The 11 Japanese delegates assigned to make the surrender arrived at 8:56 a.m. local time, led by Foreign Minister Mamoru Shigemitsu and representatives of the Japanese military. Assembled around them were thousands of American sailors as well as representatives of all of the Allied nations—and, of course, dozens of journalists, for this ceremony would be broadcast across the world. “A million eyes seemed to beat on us with the million shafts of a rattling storm of arrows barbed with fire,” recalled Japanese diplomat Toshikazu Kase. “Never have I realized that the glance of glaring eyes could hurt so much. We waited . . . standing in the public gaze like penitent boys awaiting the dreaded schoolmaster,” the National WWII Museum recounted.

Five-star General of the Army Douglas MacArthur signed the document as the supreme commander in the Pacific Theater of War. Five-star  Fleet Admiral Chester Nimitz signed it as the chief U.S. representative. In addition to the Japanese delegation, the instrument of surrender was signed by representatives of China, the United Kingdom, Canada, France, Australia, New Zealand, the Netherlands and the Soviet Union (which declared war on Japan in the final days of the conflict.) Japan had invaded British, French and Dutch Far East colonies in 1941-42 and bombed northern Australia, as well as attacking the Philippines — then a U.S. Territory — along with Guam, Wake Island, Midway and the Aleutian Islands of Alaska. Japan went to war with China in 1937.

In addition to the dignitaries from nine countries on the Missouri that day was the American flag flown in 1853 by Commodore Matthew C. Perry (see in the background of the photo below) when his four-ship squadron arrived in Japan. Perry flew the flag on the first of his two expeditions to Japan, which resulted in the Convention of Kanagawa, that  forced the Japanese to open the country to American trade.

General of the Army Douglas MacArthur, Supreme Allied Commander, reading his speech to open the surrender ceremonies, on board USS Missouri. Commodore Perry’s 1853 flag hangs in the background.

Perry’s successful mission was the first time American military might forced the Japanese Empire to do something it didn’t want to do. We wonder if the flag display in 1945 was meant to be ironic, spiteful or simply triumphant.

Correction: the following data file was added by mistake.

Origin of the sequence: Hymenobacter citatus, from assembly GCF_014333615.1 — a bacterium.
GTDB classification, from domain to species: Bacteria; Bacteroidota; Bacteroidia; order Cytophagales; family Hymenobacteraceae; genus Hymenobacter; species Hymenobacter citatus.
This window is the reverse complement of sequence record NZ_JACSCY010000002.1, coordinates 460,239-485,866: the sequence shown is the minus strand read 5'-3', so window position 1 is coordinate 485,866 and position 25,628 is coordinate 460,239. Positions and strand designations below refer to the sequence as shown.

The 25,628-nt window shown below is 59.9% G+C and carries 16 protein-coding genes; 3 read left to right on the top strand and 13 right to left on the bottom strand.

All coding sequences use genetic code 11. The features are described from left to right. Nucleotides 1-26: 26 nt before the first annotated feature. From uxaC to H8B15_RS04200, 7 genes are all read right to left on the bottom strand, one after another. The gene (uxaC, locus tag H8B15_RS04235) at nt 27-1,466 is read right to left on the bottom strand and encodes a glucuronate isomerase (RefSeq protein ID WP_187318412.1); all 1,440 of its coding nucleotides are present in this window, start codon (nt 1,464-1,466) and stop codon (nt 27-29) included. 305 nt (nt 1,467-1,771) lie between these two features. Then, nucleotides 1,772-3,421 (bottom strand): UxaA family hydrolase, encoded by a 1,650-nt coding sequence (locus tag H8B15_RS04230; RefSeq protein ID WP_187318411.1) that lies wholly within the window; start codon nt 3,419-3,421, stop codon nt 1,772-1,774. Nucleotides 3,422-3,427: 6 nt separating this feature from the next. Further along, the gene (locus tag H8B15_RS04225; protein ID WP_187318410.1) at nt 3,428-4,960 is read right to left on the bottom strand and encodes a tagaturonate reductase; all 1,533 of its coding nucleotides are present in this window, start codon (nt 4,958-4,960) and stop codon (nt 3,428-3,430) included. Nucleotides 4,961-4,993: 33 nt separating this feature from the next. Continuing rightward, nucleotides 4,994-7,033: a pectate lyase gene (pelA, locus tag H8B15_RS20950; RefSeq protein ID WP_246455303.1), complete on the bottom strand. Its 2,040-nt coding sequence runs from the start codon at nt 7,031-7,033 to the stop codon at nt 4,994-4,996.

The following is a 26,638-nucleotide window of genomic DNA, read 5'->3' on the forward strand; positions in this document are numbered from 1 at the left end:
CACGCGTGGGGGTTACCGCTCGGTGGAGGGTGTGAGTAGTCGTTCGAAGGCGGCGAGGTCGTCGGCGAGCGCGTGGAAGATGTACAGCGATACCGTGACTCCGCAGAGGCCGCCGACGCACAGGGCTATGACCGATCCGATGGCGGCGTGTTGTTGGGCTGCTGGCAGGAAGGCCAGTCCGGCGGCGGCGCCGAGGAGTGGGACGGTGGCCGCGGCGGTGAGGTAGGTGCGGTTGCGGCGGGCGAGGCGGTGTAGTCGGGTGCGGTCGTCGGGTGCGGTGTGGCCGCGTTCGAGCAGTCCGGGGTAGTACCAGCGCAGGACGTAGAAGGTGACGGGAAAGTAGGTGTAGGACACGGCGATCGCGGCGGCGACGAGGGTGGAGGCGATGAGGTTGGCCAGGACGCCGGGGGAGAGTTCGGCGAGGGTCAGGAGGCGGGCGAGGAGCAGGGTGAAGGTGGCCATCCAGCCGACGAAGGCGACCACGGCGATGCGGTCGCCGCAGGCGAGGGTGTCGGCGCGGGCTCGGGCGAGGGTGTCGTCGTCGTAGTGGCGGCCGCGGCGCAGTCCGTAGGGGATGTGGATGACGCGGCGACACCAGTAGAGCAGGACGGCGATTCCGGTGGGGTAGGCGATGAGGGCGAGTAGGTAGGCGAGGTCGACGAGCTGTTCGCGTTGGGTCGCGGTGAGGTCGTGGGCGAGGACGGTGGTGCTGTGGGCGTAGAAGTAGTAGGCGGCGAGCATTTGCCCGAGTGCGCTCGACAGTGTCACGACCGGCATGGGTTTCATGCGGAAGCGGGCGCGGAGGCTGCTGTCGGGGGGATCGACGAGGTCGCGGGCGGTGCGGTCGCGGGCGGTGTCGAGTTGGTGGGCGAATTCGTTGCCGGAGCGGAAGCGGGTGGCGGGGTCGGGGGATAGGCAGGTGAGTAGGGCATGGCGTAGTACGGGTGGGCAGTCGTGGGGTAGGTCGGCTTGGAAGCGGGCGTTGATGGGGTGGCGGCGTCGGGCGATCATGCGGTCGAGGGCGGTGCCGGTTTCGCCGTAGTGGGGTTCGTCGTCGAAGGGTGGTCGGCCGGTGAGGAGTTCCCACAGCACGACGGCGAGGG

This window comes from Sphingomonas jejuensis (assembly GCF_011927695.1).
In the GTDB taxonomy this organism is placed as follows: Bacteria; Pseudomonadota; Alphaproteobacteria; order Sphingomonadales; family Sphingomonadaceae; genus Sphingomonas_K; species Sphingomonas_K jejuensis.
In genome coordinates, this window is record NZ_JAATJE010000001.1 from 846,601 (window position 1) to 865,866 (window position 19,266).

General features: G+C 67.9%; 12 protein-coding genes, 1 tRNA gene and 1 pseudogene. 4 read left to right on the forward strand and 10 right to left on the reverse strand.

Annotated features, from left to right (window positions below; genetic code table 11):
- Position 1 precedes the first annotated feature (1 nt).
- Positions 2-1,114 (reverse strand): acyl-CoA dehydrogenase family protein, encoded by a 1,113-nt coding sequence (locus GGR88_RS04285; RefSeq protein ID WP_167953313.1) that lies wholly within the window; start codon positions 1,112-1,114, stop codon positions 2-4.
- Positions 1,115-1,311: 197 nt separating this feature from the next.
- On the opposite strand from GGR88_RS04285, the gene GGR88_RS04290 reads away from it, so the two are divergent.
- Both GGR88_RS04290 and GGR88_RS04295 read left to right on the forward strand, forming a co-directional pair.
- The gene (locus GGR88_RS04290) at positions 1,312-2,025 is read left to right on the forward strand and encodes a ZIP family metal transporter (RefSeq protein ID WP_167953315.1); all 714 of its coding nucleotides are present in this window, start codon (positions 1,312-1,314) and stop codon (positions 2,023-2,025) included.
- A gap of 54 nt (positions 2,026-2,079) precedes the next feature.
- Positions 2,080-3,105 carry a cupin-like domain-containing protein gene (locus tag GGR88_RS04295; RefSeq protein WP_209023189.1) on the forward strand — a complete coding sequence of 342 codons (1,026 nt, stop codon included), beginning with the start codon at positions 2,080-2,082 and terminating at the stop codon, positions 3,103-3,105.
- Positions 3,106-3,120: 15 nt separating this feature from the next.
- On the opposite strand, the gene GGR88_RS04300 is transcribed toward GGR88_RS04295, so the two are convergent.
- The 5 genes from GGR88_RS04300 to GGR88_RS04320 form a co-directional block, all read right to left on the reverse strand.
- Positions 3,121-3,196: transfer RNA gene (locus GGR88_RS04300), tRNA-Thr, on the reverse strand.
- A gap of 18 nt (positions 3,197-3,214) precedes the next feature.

That night, at 9:56 p.m., Truman addressed the American people about the surrender terms in a broadcast over the Columbia Broadcasting System. Click on the link to hear his remarks to a war weary, but grateful, nation — and its forces overseas.

*** *** ***

SHAKO is an occasional 4GWAR posting on military history, traditions and culture. For the uninitiated, a shako is the tall, billed headgear worn by many armies from the Napoleonic era to about the time of the American Civil War. It remains a part of the dress or parade uniform of several military organizations like the corps of cadets at the U.S. Military Academy, West Point, New York.

Entry filed under: Aircraft, Asia-Pacific, National Security and Defense, Naval Warfare, Photos, SHAKO, Technology, Traditions, U.S. Navy, Weaponry and Equipment, World War II. Tags: , , , , , , , .

FRIDAY FOTO (August 28, 2020) FRIDAY FOTO (September 4, 2020)

Leave a Reply

Fill in your details below or click an icon to log in: Logo

You are commenting using your account. Log Out /  Change )

Twitter picture

You are commenting using your Twitter account. Log Out /  Change )

Facebook photo

You are commenting using your Facebook account. Log Out /  Change )

Connecting to %s

Trackback this post  |  Subscribe to the comments via RSS Feed


September 2020


%d bloggers like this: